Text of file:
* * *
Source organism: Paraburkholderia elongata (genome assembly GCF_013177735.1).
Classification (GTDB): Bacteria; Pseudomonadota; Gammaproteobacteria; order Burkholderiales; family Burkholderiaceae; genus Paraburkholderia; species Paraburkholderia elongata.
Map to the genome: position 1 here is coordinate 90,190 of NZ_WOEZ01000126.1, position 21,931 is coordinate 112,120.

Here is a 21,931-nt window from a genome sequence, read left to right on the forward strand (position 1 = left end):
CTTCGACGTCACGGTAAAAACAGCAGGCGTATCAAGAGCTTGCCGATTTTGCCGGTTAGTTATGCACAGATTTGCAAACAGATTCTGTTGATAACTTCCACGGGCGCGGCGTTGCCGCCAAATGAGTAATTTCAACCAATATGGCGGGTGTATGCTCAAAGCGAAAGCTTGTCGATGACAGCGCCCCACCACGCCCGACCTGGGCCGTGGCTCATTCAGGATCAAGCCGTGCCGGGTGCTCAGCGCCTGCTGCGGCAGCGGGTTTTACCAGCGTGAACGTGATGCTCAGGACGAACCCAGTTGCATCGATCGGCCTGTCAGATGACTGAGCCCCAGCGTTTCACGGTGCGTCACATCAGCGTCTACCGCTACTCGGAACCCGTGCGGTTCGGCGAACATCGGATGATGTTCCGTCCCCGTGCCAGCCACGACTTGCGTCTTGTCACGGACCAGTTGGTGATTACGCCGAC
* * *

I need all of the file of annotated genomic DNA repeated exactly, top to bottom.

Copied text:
Source organism: Paraburkholderia elongata (genome assembly GCF_013177735.1).
Classification (GTDB): Bacteria; Pseudomonadota; Gammaproteobacteria; order Burkholderiales; family Burkholderiaceae; genus Paraburkholderia; species Paraburkholderia elongata.
Map to the genome: position 1 here is coordinate 90,190 of NZ_WOEZ01000126.1, position 21,931 is coordinate 112,120.

Here is a 21,931-nt window from a genome sequence, read left to right on the forward strand (position 1 = left end):
CTTCGACGTCACGGTAAAAACAGCAGGCGTATCAAGAGCTTGCCGATTTTGCCGGTTAGTTATGCACAGATTTGCAAACAGATTCTGTTGATAACTTCCACGGGCGCGGCGTTGCCGCCAAATGAGTAATTTCAACCAATATGGCGGGTGTATGCTCAAAGCGAAAGCTTGTCGATGACAGCGCCCCACCACGCCCGACCTGGGCCGTGGCTCATTCAGGATCAAGCCGTGCCGGGTGCTCAGCGCCTGCTGCGGCAGCGGGTTTTACCAGCGTGAACGTGATGCTCAGGACGAACCCAGTTGCATCGATCGGCCTGTCAGATGACTGAGCCCCAGCGTTTCACGGTGCGTCACATCAGCGTCTACCGCTACTCGGAACCCGTGCGGTTCGGCGAACATCGGATGATGTTCCGTCCCCGTGCCAGCCACGACTTGCGTCTTGTCACGGACCAGTTGGTGATTACGCCGAC